Measuring the value of design

Bryce Thompson

Something that always eluded me as a young designer was generating outcomes for my UX work.

I always thought in terms of my partners and their metrics (I.e. - traffic or active users). These business metrics are very laggy so you could influence these metrics, but you might not be around to see them to fruition!

Very frustrating as a designer.

Here’s how you can start to measure, with or without business guidance starting today.

If you’re familiar with HEART, this should be a good refresh.

1 / Happiness
When someone is using the prototype, are they leaving satisfied? We can measure this using a NPS score from 1-10 after task completion.

2 / Engagement
Are they interacting with the prototype or spending longer periods of time in the prototype? We can measure this with time on page and bounce rate %.

3 / Acquisition
After we’ve presented a value proposition or earned their input, do they sign up or convert? We can measure this with conversion % and analyzing click data for intent.

4 / Retention
This is a little trickier depending on the context but do they want to come back to the app? Do they want to use it everyday? A question we might ask is similar to PMF where we prompt “If you were unable to use this application, how disappointed would you be?”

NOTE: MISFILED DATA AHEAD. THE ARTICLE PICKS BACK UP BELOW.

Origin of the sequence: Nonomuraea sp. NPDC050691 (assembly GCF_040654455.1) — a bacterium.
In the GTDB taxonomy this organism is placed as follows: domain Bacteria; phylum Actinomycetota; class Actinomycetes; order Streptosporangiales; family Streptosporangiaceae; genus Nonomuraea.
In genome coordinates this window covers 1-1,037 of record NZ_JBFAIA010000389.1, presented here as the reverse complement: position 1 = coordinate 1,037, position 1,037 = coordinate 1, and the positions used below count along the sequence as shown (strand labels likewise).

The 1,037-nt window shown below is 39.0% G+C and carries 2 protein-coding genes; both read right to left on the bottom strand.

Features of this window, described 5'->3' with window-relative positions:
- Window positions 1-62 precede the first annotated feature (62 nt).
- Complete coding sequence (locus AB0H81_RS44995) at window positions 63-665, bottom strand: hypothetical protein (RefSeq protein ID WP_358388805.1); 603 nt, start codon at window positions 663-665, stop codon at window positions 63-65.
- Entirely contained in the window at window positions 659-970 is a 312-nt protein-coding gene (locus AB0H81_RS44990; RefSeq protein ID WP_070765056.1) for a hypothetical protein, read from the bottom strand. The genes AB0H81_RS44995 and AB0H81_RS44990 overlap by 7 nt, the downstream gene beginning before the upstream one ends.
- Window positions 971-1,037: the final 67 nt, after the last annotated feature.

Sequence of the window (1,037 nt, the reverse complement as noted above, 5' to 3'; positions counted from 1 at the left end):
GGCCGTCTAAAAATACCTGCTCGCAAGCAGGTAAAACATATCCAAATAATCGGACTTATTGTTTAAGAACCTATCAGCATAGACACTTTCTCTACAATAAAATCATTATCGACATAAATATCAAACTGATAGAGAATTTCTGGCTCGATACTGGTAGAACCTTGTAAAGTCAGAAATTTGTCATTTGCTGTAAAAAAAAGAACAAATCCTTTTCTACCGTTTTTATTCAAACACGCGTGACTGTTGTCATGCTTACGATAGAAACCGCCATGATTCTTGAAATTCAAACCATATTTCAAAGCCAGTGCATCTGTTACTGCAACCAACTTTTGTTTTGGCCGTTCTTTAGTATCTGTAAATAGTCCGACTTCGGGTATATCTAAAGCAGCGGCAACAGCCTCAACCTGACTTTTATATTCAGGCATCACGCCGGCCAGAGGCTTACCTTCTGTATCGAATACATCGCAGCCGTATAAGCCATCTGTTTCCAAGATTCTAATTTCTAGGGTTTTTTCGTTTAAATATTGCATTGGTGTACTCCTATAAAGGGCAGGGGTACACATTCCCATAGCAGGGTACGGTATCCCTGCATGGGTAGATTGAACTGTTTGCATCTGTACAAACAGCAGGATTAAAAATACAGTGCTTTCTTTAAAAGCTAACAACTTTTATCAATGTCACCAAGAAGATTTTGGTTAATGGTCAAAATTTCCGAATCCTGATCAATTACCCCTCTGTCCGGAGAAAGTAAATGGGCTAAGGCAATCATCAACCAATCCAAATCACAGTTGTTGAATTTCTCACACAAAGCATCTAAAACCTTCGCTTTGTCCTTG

5 / Task completion
When looking at prototype click data, are people clicking into the right areas? We can measure this by defining a successful task while also observing participants actual clicks and what they expected to have happen.

When you as a designer can generate data (even if it’s a small sample) you are creating a different kind of conversation with your team at the decisioning level.

Not only that, but you can’t wait and wait for design to go into production to get these measurements because that increases the risk of the solution.

So it’s important in your design cycle to get measurements at the end of your first week on a problem so that the team can make a decision on what will drive the most value.

Without that data, the team regresses back to their individual experiences to drive a decision.

Plus, prototype data is looking into the future, not the past to drive decisions or build confidence. If you’re an innovative company, usage data and past expertise are actually ways of perpetuating the status quo.

When in reality, the growth opportunity might be in the unknown. These methods of measuring help you de-risk and maybe even, triple down on a big bet.